The Russia Investigation: A Scandal About Smoke

The cliche about the Russia investigation is that there’s a lot of smoke. And with the firing of FBI Director James Comey, President Donald Trump rolled a military-grade smoke grenade into the room.

There were many legitimate reasons to fire Comey, who repeatedly went outside Department of Justice guidelines to comment on the investigation of Hillary Clinton during last year’s presidential campaign. Annoyance with his handling of the Russia investigation isn’t one of them.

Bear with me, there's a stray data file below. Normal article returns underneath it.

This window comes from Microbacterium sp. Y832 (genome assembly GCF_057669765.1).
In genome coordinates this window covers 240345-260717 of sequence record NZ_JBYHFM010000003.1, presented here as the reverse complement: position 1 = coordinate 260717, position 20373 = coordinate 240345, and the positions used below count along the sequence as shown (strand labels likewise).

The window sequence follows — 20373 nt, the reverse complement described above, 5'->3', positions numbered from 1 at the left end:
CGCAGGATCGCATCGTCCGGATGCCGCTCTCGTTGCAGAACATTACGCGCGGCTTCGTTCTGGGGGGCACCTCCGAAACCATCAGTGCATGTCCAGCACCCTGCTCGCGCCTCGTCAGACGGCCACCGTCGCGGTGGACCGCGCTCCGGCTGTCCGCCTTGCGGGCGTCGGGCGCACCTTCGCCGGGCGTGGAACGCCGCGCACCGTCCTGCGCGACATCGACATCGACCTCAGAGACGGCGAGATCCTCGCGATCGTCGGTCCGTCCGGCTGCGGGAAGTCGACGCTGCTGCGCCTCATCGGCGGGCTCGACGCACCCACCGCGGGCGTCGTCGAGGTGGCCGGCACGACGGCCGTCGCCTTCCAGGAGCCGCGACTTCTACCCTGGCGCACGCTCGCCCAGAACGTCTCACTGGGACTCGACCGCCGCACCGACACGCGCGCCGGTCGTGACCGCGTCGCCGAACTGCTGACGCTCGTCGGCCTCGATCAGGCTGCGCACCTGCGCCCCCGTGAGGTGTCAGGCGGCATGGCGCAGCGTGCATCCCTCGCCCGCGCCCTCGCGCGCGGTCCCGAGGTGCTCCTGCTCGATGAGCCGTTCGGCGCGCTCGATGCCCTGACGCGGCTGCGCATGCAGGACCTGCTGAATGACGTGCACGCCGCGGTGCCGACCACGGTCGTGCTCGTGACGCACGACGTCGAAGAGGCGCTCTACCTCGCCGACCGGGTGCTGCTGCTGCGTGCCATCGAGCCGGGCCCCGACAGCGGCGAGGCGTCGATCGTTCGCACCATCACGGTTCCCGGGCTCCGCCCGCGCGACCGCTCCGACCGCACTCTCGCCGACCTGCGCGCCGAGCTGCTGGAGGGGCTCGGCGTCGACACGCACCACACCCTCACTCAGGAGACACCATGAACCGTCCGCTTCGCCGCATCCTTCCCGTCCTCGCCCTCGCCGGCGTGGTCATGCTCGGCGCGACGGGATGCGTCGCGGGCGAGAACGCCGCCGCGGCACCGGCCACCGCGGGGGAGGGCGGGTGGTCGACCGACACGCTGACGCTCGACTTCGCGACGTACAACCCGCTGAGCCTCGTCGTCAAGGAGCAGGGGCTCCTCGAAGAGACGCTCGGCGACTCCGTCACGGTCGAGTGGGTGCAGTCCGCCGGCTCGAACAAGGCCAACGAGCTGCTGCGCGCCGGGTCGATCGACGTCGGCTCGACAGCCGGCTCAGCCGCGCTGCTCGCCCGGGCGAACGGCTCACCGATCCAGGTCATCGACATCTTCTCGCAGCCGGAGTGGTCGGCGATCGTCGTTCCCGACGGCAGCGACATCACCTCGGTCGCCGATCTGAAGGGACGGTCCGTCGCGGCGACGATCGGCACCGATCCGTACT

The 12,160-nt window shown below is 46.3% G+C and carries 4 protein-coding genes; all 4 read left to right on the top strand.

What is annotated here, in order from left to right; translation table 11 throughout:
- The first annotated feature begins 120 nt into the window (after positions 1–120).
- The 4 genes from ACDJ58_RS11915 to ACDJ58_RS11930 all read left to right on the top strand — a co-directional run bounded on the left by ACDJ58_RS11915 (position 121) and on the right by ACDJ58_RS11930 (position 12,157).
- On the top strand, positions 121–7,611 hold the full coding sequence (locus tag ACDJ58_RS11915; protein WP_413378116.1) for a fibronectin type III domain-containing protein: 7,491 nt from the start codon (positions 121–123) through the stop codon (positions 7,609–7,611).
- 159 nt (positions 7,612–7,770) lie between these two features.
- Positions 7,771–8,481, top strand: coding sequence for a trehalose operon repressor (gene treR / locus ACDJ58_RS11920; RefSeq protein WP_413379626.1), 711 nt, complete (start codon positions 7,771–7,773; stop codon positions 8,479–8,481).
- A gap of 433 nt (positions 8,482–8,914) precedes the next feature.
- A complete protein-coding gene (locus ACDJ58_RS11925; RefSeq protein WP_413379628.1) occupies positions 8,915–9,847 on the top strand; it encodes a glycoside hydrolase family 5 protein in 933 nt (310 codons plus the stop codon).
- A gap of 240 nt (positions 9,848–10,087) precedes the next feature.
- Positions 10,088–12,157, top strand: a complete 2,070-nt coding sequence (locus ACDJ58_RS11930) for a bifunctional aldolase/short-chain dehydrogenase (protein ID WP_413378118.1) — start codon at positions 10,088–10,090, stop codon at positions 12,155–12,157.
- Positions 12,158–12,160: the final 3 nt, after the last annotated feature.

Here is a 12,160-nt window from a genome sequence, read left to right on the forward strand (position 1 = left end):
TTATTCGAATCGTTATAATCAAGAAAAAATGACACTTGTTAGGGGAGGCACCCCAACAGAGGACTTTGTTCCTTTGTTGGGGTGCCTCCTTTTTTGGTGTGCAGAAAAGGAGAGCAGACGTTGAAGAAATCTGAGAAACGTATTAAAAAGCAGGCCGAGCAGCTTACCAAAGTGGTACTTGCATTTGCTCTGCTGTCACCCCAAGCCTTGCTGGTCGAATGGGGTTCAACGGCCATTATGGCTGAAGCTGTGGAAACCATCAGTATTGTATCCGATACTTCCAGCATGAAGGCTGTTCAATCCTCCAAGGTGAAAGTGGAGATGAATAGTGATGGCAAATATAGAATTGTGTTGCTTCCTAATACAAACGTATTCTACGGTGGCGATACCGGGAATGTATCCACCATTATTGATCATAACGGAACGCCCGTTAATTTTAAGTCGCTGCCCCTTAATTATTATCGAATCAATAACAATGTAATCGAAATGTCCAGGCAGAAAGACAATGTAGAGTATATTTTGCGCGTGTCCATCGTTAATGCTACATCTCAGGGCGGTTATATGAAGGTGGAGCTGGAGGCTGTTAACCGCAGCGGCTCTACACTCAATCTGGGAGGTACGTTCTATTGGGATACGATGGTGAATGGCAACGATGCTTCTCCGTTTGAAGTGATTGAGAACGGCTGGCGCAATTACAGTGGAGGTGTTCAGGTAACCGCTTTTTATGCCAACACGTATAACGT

The firing has stoked charges of a cover-up and again raised the questions, Why, if Trump has nothing to hide, does he act so guilty? Why, if there’s no fire, is there always so much smoke?

But so far, the scandal is nothing but smoke: We get hints of what might be, pending further revelations, serious misconduct, always augmented by Trump’s defensive bluster. It’s all highly suspect, yet it’s hard to see what exactly will constitute the grave underlying offense.

The most plausible of these suspicions, that the Trump campaign colluded with the Russians, has never made much sense on the face of it. The Russians hacked Democratic National Committee and Clinton campaign emails and walked across the street to hand them over to WikiLeaks for dissemination. Why would any coordination with the Trump campaign be necessary? (Read more from “The Russia Investigation: A Scandal About Smoke” HERE)

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